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Thread: HP Combi Plan

  1. #1
    Maine-iac's Avatar
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    HP Combi Plan

    I'm considering a switch from tray development of 4X5 to tank so that I don't have to be in the dark so long. Can anyone tell me about the HP Combi Plan's strengths and weaknesses? How does it compare, e.g., to the Jobo 2500 tank system or the BTZS tube system?

    Larry

  2. #2
    gainer's Avatar
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    I have one. When I bought it, the first thing I found out was that the lid was not light tight. If I held it up to the light, I could see what looked like about ND 2. The dealer replaced the lid, of course.

    It takes a little help from that Spanish wizard Manuel Dexterity, and I have some complaints about the fill-empty rates. You can always fill the tank before you load the film, but changing solutions is not a task you want to perform when you need very accurate timing. You could do as I do on occasion and add a fixer like TF4 directly to the developer at end of development period. You would need about 125 ml of concentrate. If you use that technique, be sure to agitate rapidly and thoroughly when you dd the fixer.

    I guess you've heard enough of the bad points.
    Gadget Gainer

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    The Jobo 2500s are maybe the most flexible in terms of format. They can also be used in rotary mode saving on chemicals. Those are the big gains with the 2500s. Plus used tanks are relatively easy to find even if used 4x5 reels aren't. You actually have to be carefull with getting used 4x5 reels. Some people have the older style reels that can have problems. You need to make sure you get the 2509N reels.

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    I find the combitank great. Yes it has slow drain and fill times, but in practice using dev times over 10 mins, I have never had problems. I get very even development, but keep agitation down, which helps I would think. Do a search and you will find some tips from me and others about how to make them work better for you. I have two and would not be without them for 5x4. Some of the plastic components are a tad fragile and one has to be careful with these bits (film retainer). Mine have had 3 years use and probably have many years left. Loading is very easy once you get familiar and it is not tough to start with, tho even with the film loading guides, one can miss the innermost slots to start with. I know some say only do 4 sheets at a time, but now that mine's is bonded perfectly square and rigid, I do 6 with none popping out of runners and even development.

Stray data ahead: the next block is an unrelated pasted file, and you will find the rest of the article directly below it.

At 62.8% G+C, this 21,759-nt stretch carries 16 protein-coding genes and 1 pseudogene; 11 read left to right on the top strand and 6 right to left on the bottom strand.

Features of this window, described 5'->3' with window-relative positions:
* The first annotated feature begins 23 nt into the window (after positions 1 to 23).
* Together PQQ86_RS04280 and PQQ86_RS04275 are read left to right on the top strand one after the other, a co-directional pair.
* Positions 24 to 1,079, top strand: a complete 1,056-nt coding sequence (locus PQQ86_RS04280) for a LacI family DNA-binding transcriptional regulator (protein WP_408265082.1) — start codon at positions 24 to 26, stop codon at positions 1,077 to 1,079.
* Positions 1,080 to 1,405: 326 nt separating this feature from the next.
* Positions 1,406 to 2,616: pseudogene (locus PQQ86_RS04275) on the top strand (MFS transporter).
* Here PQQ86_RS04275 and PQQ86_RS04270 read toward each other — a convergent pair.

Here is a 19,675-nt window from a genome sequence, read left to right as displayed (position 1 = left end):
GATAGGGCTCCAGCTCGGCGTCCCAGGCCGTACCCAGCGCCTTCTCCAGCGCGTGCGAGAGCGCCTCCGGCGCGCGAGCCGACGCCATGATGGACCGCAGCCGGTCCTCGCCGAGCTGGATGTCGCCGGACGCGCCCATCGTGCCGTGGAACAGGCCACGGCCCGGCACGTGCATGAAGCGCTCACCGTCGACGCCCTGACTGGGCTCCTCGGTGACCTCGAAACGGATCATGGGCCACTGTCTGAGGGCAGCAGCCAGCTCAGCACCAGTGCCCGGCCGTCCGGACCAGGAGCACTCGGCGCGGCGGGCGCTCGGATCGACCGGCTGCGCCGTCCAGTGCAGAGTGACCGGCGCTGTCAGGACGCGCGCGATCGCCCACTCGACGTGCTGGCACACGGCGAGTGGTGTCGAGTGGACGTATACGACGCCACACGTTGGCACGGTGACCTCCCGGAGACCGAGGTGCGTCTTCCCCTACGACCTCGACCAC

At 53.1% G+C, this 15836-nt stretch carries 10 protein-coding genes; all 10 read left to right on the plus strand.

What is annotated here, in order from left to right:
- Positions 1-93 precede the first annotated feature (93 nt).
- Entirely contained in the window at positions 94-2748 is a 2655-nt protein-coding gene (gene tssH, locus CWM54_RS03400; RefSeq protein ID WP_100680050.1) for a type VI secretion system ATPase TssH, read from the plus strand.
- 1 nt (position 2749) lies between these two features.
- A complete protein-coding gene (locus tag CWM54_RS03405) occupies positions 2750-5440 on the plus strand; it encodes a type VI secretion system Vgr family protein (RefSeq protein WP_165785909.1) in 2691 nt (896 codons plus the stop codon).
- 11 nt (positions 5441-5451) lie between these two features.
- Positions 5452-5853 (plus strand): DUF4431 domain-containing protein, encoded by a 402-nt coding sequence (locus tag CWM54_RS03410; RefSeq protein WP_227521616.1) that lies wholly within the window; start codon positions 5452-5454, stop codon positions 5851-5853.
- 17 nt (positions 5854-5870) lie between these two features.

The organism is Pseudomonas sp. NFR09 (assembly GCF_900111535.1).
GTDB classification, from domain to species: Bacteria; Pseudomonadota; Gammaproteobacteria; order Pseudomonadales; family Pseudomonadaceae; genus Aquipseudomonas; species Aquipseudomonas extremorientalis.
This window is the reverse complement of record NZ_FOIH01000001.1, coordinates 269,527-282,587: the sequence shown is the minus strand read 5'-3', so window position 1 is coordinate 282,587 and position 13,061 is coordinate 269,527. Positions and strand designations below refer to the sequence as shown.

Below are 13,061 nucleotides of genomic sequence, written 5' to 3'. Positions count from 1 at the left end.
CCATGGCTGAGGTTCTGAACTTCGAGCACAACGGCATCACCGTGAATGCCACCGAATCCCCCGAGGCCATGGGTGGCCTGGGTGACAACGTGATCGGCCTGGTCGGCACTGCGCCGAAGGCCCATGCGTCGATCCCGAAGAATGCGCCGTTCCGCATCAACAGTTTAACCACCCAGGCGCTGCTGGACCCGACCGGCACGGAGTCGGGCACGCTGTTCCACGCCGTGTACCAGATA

Tom

  5. #5
    Baxter Bradford's Avatar
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    There was a recent thread on these Combi plan tanks.

    Once you've learnt the quirks, they give good results.

  6. #6
    Maine-iac's Avatar
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    Thanks for all the tips.

  7. #7
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    I had one a long time ago and I quickly ditched it. It leaked like all getout and the plastic assembly that holds the sheets of film basically crumbled. Biggest waste of money. Can't say one good thing about it. I have since gone to tubes and have not looked back. In fact for 4/5 you could constuct tubes out of ABS for pennies and have individual control over each sheet of film and best of all...work in the light allot more.

  8. #8
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    I've been using the Jobo 2551 tank with two 4x5 reels in it (12 sheets) for the past year. Once you get used to the loader, it's easy...practice, practice, practice as they say.

    If you use it as an inversion tank, you're looking at a lot of liquid and weight in which case you might want to go with the smaller one reel tank. If you're going to "roll" it, I would recommend getting a Beseler motorized roller for it...works like a dream.

    S

  9. #9
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    I have them and they work fine for me. I don't drain them as per instructions though.

    I put the film rack in the tank already filled then put the lid on. When it is time to empty the developer I just pop the top ( in darkness of course) and dump out the developer. Then I fill it with water a few times and dump it. Then I place the rack in a new tank filled with fixer, and put the top on.

    So basically I have two tanks and only do six sheets at a time.

    THe slow draining bothered me so I adopted this system. Although the slow draining only really matters with developer.

    Michael

  10. #10

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    After having some trouble with watertightness of the lids (chemicals were almost running freely out of the (new) tank!) I started using three combiplan tanks in complete darkness.

    I fill them with developer, stopbath and fixer and thus actualy achieving a series of small deep tanks. The advantage is that it saves space and chemicals, and the film racks of the combiplan system are easy in use.

    Each time I process six sheets. After passing of the clearing time of the first batch I can dump the developer fill the tank again and start with the next batch of six films.

    In this way I can process up to 18 films in 1 1/2 hour. Of course every batch can have it's own development (for example N+1, N, N-1) and in this way one can even save time.

    Pieter

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